Around and Around
2007, PAL 4:3, 1:40 min, colour, stereo

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© Exhibition view: Asymmetrical Focus,
Galerie Stadtpark, Krems, 2009

The cinematic has always manoeuvred in the charged field of visibility and its disruption or dissolution. Images appear and produce an order of visibility, yet to the same degree, cut and montage, slowing down and speeding up, superimposing and suppressing simultaneously drive this order to a border that it both constitutes and threatens, or at the very least, questions.
Around and Around by Annja Krautgasser refers to this border in multiple ways: there is, for one, the horizon, both end and unknown beginning, the division of the world, the demarcation of the field of view; there is also the panorama, the omniscience, the “scopic regime of modernity,” the transgression of every containment of the gaze, removing its boundaries; and then there is still speed, acceleration, the crisis of the view, if not its catastrophic failure. And naturally, the cinematic medium (not video or film) is present, which Annja Krautgasser does not thematize, does not show in the montages of horizons rushing by (distinctive mountains and nearly abstract “deserts”), but rather, exhibits, one could say. Is it inherent in the event of the medium—as Jacques Derrida wrote—that what appears also disappears at the same time? Then Around and Around seems to work down to that vague “seam” of the visual on which the filmic image threatens to go out, to disappear behind the horizon, and appears to tackle this erasure with ecstatic performance (i.e., with cinematic means). A postponement of disappearance that even seems to permit the “space” of the visual in the first place.
(Reinhard Braun; Translation: Lisa Rosenblatt)

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© Video still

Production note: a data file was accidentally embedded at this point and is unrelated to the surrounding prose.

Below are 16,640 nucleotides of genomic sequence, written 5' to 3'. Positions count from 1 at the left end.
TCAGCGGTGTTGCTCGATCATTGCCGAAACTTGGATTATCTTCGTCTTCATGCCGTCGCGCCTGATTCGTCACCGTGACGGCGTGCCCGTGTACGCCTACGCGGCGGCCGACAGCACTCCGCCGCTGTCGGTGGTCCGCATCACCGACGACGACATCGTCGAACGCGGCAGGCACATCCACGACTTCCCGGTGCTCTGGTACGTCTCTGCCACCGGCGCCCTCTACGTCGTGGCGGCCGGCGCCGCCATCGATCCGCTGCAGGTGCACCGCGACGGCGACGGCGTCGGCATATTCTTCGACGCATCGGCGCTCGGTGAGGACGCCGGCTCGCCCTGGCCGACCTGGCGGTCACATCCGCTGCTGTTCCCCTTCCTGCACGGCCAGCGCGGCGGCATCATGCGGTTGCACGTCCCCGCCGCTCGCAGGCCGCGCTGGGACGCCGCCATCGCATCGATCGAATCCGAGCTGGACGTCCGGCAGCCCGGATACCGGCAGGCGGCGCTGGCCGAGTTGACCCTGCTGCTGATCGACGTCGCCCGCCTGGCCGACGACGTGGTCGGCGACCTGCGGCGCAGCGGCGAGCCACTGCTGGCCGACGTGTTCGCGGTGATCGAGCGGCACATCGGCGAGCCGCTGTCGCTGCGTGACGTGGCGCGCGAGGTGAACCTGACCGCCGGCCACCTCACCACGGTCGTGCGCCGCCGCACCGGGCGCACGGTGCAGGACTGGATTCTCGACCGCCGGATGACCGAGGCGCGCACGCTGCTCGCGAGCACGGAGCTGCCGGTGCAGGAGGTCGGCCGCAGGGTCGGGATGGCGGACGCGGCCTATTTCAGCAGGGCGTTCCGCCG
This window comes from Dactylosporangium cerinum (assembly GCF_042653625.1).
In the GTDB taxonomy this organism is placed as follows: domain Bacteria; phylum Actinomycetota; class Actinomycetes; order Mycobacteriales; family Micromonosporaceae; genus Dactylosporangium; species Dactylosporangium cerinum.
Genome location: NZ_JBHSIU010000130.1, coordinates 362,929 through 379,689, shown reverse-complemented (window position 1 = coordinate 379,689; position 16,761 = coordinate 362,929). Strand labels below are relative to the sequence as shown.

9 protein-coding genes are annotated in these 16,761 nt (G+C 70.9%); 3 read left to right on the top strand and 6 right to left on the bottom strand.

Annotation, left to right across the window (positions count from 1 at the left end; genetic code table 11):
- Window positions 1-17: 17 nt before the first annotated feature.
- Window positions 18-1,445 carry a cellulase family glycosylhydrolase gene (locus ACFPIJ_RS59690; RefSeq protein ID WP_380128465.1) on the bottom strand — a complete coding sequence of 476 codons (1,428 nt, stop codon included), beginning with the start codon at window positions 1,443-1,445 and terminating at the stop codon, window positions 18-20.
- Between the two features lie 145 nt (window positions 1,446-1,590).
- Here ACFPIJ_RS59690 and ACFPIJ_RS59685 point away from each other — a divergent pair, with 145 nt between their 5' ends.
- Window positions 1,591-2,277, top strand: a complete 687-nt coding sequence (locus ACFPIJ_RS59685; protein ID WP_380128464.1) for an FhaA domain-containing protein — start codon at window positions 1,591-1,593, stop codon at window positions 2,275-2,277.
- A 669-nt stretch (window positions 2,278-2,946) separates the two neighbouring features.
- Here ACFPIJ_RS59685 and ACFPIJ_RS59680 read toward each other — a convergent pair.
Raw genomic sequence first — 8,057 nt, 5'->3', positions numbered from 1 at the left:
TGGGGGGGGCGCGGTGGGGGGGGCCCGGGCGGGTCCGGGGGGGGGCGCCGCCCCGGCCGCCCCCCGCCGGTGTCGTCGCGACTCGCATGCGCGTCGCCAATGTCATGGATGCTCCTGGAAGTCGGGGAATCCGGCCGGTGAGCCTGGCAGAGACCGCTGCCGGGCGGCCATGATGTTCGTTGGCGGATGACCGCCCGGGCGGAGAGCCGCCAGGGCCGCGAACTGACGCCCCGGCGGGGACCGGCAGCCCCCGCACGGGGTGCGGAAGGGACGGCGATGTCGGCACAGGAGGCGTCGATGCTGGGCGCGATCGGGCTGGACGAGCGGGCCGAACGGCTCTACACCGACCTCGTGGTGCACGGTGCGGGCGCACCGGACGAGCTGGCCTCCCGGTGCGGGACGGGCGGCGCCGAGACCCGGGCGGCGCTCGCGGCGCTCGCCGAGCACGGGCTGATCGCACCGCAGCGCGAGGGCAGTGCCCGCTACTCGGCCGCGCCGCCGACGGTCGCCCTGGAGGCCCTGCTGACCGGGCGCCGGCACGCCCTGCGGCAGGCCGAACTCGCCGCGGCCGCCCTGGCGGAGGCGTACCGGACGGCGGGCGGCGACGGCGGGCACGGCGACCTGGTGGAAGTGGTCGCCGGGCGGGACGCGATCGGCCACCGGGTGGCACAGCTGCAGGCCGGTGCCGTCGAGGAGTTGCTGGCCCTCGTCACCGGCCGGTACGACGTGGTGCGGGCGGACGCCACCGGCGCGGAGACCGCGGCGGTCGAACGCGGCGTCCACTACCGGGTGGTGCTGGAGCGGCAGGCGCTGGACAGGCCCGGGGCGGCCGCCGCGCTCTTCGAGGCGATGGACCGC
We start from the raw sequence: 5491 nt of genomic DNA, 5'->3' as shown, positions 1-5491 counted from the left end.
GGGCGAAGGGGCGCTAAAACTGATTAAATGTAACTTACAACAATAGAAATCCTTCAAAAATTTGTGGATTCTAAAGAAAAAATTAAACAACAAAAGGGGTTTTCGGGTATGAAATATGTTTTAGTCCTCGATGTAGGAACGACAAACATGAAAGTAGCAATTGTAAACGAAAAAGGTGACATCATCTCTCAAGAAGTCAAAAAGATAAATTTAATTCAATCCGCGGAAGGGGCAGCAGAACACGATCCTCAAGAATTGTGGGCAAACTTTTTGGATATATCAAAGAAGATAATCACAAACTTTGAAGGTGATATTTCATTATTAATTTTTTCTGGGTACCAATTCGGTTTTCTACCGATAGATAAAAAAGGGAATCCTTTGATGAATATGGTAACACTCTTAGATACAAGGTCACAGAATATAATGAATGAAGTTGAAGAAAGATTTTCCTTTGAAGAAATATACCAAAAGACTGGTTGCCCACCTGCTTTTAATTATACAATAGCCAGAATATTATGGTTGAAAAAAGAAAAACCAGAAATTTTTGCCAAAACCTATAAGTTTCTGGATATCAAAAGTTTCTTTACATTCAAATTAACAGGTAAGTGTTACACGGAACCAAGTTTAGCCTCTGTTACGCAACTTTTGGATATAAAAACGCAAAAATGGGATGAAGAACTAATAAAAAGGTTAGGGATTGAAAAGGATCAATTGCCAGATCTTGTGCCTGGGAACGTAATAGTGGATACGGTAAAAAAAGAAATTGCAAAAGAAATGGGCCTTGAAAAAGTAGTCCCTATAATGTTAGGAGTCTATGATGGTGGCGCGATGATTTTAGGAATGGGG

Asymmetrical Focus
Miriam Bajtala, Annja Krautgasser
May 22 – July 12 2009
Galerie Stadtpark, Krems
www.galeriestadtpark.at

“The motion picture reproduces no world, but constitutes an autonomous world without centre, creates imbalances, fractures and is aimed at an audience who are themselves no longer the centre of one's own perception.” Gilles Deleuze

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© Installation view: Galerie Stadtpark Krems (Photo: Rudi Palme)

(Excerpt from the exhibition catalogue)
The exhibition Asymmetrical Focus continues to explore the topics of asymmetrical negotiations and considerations of space theory. Previous shows, Impermanent Geometry (2008) and Interfering Contours (2009), explored the constitution of spatiality in the context of the media; this show looks more precisely in the context of the motion picture film based image. While Miriam Bajtala and Annja Krautgasser focus on the specifics of the filmic and performative, their resulting media construction cannot be reduced to a technical/mechanical level. The artists investigate the basic constituents of the cinematographic aesthetics: movement and the interval. Questioning not only how cinematic images condense and synthesize, fragment and dissociate space and time, but also examining a dimension of the spatial, as inferred from the temporal fragmentation (Bajtala) and the acceleration of the film image (Krautgasser). It is the interval between images, the break in the pictorial-temporal representation, which generates a mimetic space. This space of media folds and breaks and does not revert to a space before or behind the camera, nor is it a space that could be derived from the kinaesthesia. Although a phenomenological component always plays a determining role in the spatial diegesis—the position of the viewer and his or her relationship to the work in the room—it is here above all that the phenomena of fleeting space, which brings together the medias inherent indeterminacy with the tension in the space between physical/actual and diegetic/imaginary space.

The artists in their analysis of cinematic imagery destabilize any form of geometric and optical focusing. The focal point of the image, as well as the camera position, seems off centre and uncertain. While Bajtala modulates the camera position in a film-diegetic and dynamic way, Krautgasser deprives the viewer, through the acceleration of the camera, of any certainty. Both artists infiltrate the telescopic gaze, the central perspective and the panoramic/panoptic gaze that reveals the subject as both the centre of perception and as the ideological centre of an authorial scheme of world production. The synthesis of a homogeneous space appears impossible; the viewer is confronted instead with the asymmetrical, decentred and destabilized phenomena of pictorial acceleration. Instead of coming from a non-centred state of affairs to a more centred one, the artists working, albeit in very different ways, with an aesthetic of camera-based acceleration to approach closer to a non-centred perception.1